THE NEWS that Bolton’s mills and millworkers will be honoured this weekend may leave many thinking it's about time.

A Millworkers Thanksgiving Service will be held at Bolton Parish Church at 3pm on Sunday. The day before, the church will host an open day and exhibition from 10am to 3pm.

Bolton has a long history of textile production and innovation, including Samuel Crompton’s invention of the spinning mule which helped revolutionise cotton production.

After an industrial boom in the mid Nineteenth Century, the textile industry in Bolton employed 36,000 people by 1911.

But as the textile industry declined, the last of the mills began to close in the late 1970s.

Executive Cabinet Member for Strategic Housing, Cllr Martin Donaghy, who will be speaking at this weekend's event, said: “The work of the mills also supported the coal mining and engineering industries which are such important aspects of our local heritage.

“While mill owners and industrialists are often remembered with portraits and statues, the endeavours of ordinary workers are often overlooked."

He said the exhibition and service is "a long overdue recognition of working men and women who helped build this town.”

Cllr Donaghy added: “The mill workers of Bolton built this town through sheer hard graft and sweat. Life in the mills was hard and whilst we acknowledge some mill owners were considerate towards their employees, for example Eagley Mills had creche facilities as well as canteens as early as the mid nineteenth century, the majority of employers were not as enlightened as the Eagley Masters, who recognised their greatest asset was not their buildings or machinery but their workers.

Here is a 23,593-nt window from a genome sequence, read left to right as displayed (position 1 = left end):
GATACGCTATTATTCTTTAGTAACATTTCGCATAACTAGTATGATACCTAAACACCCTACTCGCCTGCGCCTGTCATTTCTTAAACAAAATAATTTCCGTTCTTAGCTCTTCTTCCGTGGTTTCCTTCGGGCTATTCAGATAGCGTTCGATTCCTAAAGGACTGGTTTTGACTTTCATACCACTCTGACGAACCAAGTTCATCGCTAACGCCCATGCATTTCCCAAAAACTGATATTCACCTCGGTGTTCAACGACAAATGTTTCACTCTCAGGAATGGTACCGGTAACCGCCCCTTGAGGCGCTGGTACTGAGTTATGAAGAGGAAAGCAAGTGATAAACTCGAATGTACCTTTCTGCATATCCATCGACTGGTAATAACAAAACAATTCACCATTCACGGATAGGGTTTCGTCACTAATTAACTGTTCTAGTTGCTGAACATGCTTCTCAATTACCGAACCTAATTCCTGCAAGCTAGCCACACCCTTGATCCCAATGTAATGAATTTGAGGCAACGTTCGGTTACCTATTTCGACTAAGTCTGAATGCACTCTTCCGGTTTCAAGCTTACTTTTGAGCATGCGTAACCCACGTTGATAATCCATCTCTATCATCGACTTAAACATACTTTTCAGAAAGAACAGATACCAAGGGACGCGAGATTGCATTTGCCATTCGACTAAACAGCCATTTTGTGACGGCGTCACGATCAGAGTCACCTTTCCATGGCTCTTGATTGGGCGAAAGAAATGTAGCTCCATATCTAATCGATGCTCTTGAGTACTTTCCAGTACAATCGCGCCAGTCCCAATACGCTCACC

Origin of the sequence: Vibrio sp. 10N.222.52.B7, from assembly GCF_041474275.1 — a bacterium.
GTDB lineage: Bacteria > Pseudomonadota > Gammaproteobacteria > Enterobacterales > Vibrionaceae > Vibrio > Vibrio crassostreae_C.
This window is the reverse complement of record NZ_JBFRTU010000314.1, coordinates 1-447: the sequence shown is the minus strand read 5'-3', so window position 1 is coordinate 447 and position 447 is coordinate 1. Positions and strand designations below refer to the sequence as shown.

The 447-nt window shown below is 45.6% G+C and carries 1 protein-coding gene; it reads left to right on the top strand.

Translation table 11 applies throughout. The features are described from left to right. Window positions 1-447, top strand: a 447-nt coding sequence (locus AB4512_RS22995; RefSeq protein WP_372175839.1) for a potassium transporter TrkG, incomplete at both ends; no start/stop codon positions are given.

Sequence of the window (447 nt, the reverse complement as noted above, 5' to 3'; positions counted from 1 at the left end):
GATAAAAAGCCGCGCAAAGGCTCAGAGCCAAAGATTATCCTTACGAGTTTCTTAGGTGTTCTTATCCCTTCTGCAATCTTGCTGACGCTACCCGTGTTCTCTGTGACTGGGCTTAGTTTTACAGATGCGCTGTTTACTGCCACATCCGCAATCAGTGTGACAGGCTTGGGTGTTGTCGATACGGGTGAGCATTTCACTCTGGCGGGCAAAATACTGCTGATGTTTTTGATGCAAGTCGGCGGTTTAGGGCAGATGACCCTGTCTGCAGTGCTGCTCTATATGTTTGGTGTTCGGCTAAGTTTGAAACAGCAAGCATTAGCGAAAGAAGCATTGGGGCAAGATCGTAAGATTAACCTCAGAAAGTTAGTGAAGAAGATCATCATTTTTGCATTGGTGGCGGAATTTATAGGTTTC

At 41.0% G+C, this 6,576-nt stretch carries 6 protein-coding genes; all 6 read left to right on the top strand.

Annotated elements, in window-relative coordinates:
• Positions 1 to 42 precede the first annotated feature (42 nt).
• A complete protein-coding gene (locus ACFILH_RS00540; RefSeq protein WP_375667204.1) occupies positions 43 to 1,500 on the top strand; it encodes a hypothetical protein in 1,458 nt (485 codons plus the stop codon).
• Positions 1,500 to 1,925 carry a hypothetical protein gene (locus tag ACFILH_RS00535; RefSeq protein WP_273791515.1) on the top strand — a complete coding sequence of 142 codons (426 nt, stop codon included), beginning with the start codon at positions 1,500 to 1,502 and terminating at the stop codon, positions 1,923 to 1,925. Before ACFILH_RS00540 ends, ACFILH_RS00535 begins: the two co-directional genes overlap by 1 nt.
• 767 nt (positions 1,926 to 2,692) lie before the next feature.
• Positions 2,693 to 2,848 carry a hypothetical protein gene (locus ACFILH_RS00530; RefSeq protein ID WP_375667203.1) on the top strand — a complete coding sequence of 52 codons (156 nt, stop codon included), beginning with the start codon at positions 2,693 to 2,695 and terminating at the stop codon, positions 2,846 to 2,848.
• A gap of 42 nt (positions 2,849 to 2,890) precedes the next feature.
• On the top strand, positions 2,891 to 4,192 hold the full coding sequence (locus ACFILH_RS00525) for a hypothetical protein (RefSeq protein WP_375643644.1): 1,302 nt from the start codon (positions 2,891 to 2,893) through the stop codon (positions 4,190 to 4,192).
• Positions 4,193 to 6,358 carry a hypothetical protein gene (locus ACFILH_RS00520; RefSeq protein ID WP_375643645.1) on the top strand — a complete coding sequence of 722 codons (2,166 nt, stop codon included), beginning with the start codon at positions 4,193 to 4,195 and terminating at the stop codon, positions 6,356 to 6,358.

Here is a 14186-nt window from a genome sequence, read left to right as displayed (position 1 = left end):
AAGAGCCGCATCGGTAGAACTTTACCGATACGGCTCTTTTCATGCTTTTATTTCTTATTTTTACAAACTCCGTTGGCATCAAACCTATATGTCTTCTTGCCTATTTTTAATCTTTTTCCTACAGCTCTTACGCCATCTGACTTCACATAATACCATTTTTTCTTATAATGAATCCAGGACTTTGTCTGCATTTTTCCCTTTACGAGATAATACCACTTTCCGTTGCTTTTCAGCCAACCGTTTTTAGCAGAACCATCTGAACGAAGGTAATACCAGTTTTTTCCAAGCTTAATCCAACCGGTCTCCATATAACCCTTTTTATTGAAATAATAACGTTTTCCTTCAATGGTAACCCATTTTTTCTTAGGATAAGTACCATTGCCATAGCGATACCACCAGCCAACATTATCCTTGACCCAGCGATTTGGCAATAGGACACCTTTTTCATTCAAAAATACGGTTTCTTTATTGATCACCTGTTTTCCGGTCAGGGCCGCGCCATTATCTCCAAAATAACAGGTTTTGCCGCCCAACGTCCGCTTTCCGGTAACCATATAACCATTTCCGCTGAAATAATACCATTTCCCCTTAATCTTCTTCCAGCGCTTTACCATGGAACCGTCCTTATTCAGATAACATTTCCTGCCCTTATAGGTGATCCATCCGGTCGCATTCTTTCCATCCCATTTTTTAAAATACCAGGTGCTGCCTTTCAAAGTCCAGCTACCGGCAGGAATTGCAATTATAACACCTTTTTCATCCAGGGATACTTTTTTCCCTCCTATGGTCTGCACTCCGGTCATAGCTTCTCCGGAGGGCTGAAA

“Mill life was hard but any mill workers will tell you there was a great sense of camaraderie and friendship among the mill workers. The economic benefits to Bolton were huge with the ancillary industries of coal, leather and engineering flourishing as a result of the textile trade, providing thousands of jobs for the towns folk of Bolton and District.”

He added: “The spinners were known in the early years as the barefoot aristocrats and they had some of the best wages and woe betide anyone who used swear words in front of a weaver even across a crowded room, as all weavers learned to lip read to be heard above the roar of the looms.